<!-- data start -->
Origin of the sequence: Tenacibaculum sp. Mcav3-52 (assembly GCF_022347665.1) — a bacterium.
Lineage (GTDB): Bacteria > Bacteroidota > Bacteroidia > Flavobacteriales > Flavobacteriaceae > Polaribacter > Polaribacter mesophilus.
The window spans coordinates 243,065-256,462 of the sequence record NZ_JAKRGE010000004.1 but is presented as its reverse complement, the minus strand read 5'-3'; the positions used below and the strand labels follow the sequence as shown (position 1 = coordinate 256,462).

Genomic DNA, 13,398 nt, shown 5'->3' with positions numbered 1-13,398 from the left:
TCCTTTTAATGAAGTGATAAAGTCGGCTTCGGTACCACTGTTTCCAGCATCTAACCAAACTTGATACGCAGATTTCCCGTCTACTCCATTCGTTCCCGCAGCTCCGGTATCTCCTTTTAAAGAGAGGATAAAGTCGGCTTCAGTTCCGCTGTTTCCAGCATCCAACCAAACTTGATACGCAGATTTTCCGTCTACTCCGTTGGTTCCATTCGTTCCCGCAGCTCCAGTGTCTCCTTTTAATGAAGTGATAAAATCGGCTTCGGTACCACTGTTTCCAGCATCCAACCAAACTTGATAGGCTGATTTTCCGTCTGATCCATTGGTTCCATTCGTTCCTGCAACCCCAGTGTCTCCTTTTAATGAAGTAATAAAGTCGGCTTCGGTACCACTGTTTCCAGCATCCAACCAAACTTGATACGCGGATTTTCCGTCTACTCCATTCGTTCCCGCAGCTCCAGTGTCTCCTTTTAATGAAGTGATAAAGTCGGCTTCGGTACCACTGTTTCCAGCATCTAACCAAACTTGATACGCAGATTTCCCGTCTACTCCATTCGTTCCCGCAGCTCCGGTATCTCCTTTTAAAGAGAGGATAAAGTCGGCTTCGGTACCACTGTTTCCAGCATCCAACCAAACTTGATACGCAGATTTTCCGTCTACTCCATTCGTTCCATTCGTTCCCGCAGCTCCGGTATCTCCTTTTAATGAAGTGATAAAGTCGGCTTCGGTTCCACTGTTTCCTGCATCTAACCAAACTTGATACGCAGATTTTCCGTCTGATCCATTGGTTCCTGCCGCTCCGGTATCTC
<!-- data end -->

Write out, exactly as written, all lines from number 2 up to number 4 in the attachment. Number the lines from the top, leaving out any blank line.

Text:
Lineage (GTDB): Bacteria > Bacteroidota > Bacteroidia > Flavobacteriales > Flavobacteriaceae > Polaribacter > Polaribacter mesophilus.
The window spans coordinates 243,065-256,462 of the sequence record NZ_JAKRGE010000004.1 but is presented as its reverse complement, the minus strand read 5'-3'; the positions used below and the strand labels follow the sequence as shown (position 1 = coordinate 256,462).

Genomic DNA, 13,398 nt, shown 5'->3' with positions numbered 1-13,398 from the left: